It's 10 a.m., Wednesday, Dec. 13.
While their fellow students mull over the daily course load of their classes at area high schools, four high school seniors are putting their semen density gradient washing techniques to the test.
They are preparing a mock sample for in vitro fertilization at Albany IVF Fertility and Gynecology on Northern Boulevard.
The students are enrolled in the New Visions health careers program through the Capital Region Career and Technical School. The course is a one-year vocational-technical program that offers college-bound seniors the opportunity to shadow professionals in a multitude of fields. Students can get a taste of various professions, from law and government to journalism.
The New Visions program is based at Ellis Hospital.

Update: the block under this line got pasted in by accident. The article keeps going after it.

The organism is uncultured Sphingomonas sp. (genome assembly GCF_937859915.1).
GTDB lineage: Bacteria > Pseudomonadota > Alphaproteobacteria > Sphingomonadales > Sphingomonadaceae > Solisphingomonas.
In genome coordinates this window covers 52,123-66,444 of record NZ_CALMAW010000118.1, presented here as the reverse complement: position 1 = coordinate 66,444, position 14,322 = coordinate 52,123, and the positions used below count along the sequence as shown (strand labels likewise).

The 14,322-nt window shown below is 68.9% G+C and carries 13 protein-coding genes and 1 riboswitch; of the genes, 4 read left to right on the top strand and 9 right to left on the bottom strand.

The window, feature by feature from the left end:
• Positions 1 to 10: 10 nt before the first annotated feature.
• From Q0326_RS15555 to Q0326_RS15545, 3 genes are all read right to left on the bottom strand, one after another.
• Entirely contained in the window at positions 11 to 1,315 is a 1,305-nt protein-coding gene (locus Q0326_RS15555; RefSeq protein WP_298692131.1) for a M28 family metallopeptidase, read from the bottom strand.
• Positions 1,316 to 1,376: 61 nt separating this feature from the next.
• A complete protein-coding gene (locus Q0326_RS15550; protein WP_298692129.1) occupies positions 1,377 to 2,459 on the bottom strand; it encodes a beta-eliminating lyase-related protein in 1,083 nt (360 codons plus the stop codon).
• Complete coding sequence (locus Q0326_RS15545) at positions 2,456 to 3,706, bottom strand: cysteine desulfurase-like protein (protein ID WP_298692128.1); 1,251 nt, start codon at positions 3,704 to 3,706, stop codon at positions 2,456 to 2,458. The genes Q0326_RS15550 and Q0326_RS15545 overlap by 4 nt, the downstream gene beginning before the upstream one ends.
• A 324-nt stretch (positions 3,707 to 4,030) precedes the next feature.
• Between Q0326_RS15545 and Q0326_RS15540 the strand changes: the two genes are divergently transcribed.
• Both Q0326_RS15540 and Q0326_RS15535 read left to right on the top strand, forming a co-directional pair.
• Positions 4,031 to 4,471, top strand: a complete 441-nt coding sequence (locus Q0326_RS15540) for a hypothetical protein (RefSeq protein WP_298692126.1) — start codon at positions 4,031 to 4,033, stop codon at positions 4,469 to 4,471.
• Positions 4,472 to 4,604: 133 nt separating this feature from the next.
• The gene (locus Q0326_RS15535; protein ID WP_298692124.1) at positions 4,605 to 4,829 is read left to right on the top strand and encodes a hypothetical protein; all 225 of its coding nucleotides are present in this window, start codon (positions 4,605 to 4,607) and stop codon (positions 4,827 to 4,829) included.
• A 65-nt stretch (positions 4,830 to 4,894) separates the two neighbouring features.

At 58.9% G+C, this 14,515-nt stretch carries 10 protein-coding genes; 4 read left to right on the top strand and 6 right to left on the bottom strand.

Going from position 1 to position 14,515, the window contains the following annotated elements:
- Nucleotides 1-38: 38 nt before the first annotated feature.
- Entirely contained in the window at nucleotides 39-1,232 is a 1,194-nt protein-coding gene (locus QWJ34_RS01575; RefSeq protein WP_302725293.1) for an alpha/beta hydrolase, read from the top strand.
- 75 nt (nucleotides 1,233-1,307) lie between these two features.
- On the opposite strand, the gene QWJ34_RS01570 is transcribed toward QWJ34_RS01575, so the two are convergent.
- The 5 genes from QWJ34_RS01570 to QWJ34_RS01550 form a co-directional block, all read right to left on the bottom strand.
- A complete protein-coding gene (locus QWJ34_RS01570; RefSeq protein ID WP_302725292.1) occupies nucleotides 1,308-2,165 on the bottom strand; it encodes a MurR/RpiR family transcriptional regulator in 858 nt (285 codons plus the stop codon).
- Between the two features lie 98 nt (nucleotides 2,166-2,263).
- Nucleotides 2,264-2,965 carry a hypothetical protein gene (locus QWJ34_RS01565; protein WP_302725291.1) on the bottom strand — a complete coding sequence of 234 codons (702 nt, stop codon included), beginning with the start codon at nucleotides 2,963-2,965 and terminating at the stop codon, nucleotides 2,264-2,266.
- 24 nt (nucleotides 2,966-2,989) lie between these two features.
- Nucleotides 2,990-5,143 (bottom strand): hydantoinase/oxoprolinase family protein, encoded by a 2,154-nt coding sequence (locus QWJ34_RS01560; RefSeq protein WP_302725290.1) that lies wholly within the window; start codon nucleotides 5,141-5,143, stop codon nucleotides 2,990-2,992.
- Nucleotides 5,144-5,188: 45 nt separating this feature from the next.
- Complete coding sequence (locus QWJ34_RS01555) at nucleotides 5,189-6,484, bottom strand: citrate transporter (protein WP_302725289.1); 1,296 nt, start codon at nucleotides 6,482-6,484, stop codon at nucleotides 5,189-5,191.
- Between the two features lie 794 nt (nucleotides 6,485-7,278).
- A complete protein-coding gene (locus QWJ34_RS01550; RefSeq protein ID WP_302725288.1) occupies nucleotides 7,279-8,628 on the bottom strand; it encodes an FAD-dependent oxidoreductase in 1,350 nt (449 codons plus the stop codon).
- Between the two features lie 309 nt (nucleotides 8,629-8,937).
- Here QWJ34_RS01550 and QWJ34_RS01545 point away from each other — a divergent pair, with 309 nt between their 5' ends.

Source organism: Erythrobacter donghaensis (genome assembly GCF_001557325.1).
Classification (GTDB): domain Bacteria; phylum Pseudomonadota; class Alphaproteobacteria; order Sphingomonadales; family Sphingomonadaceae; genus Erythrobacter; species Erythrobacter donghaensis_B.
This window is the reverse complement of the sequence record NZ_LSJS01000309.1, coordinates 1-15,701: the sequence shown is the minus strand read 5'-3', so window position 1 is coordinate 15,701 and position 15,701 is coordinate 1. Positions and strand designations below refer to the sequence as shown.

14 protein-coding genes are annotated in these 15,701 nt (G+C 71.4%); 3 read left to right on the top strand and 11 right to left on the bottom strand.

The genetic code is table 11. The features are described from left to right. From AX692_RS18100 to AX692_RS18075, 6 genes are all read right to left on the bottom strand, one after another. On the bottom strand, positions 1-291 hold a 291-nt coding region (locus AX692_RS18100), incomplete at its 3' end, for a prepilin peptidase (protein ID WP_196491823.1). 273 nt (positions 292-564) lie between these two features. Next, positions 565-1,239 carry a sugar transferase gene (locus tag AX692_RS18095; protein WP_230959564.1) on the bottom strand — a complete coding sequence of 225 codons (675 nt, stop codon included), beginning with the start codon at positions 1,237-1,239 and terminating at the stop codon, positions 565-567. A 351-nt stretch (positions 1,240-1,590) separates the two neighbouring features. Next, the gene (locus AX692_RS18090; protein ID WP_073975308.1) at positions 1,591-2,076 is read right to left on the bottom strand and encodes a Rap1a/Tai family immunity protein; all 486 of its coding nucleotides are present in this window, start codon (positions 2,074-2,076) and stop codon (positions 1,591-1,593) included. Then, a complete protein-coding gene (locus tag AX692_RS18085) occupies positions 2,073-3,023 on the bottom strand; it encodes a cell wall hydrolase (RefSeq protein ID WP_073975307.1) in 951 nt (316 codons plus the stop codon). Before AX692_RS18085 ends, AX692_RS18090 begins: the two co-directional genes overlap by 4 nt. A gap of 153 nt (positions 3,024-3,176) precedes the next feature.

It's tough, and the workload is more to the tune of college course work. But the students are confident that by the time they graduate this summer, they will be on the track to a job they love, not to mention having some college credits to boot.
I've always been interested in life science. I'm still looking (at various fields), but I know I think becoming a physician's assistant seems good. You can go into any field (of medicine) that you're interested in, said Wade Lupe, 17, a senior at Niskayuna High School.
Many students in high school don't take courses that matter to them, Lupe said. Rather they take what they are told they need to fulfill their course load. Participating in New Visions gives the students an opportunity to try the fields out, both hands-on and through intensive research.
Lupe, Kelly Dunnigan, 17, a senior at South Colonie and two seniors from Duanesburg, spend time in circulation at Ellis Hospital. They shadow doctors, talk about issues in the medical field and discuss new medical techniques as well as the basics.